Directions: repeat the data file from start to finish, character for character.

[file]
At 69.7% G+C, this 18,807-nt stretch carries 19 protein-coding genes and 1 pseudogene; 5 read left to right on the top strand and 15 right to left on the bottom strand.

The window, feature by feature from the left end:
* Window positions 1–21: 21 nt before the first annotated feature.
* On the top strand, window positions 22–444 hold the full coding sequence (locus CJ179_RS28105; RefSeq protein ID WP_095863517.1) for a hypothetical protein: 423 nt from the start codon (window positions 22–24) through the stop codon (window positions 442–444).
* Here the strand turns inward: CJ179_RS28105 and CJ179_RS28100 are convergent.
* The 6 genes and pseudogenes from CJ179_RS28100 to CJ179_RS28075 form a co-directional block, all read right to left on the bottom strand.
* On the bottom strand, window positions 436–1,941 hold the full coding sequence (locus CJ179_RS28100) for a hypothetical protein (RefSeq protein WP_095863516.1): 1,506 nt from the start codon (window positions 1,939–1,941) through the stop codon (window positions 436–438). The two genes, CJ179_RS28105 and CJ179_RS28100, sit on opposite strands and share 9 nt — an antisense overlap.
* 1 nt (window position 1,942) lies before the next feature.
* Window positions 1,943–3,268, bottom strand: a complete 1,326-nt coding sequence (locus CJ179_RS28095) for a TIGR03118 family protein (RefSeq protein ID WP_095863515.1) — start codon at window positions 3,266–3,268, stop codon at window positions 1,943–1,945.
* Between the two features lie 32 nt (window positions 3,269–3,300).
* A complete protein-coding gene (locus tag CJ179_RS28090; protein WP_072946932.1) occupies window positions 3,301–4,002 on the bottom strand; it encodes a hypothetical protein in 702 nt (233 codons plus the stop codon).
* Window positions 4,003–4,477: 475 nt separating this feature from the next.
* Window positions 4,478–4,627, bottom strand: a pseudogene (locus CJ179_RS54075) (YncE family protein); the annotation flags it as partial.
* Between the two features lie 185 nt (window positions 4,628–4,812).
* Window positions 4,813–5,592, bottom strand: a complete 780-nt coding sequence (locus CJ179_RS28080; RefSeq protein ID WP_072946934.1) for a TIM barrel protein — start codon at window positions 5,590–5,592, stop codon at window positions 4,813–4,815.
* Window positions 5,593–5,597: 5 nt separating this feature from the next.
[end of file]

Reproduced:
At 69.7% G+C, this 18,807-nt stretch carries 19 protein-coding genes and 1 pseudogene; 5 read left to right on the top strand and 15 right to left on the bottom strand.

The window, feature by feature from the left end:
* Window positions 1–21: 21 nt before the first annotated feature.
* On the top strand, window positions 22–444 hold the full coding sequence (locus CJ179_RS28105; RefSeq protein ID WP_095863517.1) for a hypothetical protein: 423 nt from the start codon (window positions 22–24) through the stop codon (window positions 442–444).
* Here the strand turns inward: CJ179_RS28105 and CJ179_RS28100 are convergent.
* The 6 genes and pseudogenes from CJ179_RS28100 to CJ179_RS28075 form a co-directional block, all read right to left on the bottom strand.
* On the bottom strand, window positions 436–1,941 hold the full coding sequence (locus CJ179_RS28100) for a hypothetical protein (RefSeq protein WP_095863516.1): 1,506 nt from the start codon (window positions 1,939–1,941) through the stop codon (window positions 436–438). The two genes, CJ179_RS28105 and CJ179_RS28100, sit on opposite strands and share 9 nt — an antisense overlap.
* 1 nt (window position 1,942) lies before the next feature.
* Window positions 1,943–3,268, bottom strand: a complete 1,326-nt coding sequence (locus CJ179_RS28095) for a TIGR03118 family protein (RefSeq protein ID WP_095863515.1) — start codon at window positions 3,266–3,268, stop codon at window positions 1,943–1,945.
* Between the two features lie 32 nt (window positions 3,269–3,300).
* A complete protein-coding gene (locus tag CJ179_RS28090; protein WP_072946932.1) occupies window positions 3,301–4,002 on the bottom strand; it encodes a hypothetical protein in 702 nt (233 codons plus the stop codon).
* Window positions 4,003–4,477: 475 nt separating this feature from the next.
* Window positions 4,478–4,627, bottom strand: a pseudogene (locus CJ179_RS54075) (YncE family protein); the annotation flags it as partial.
* Between the two features lie 185 nt (window positions 4,628–4,812).
* Window positions 4,813–5,592, bottom strand: a complete 780-nt coding sequence (locus CJ179_RS28080; RefSeq protein ID WP_072946934.1) for a TIM barrel protein — start codon at window positions 5,590–5,592, stop codon at window positions 4,813–4,815.
* Window positions 5,593–5,597: 5 nt separating this feature from the next.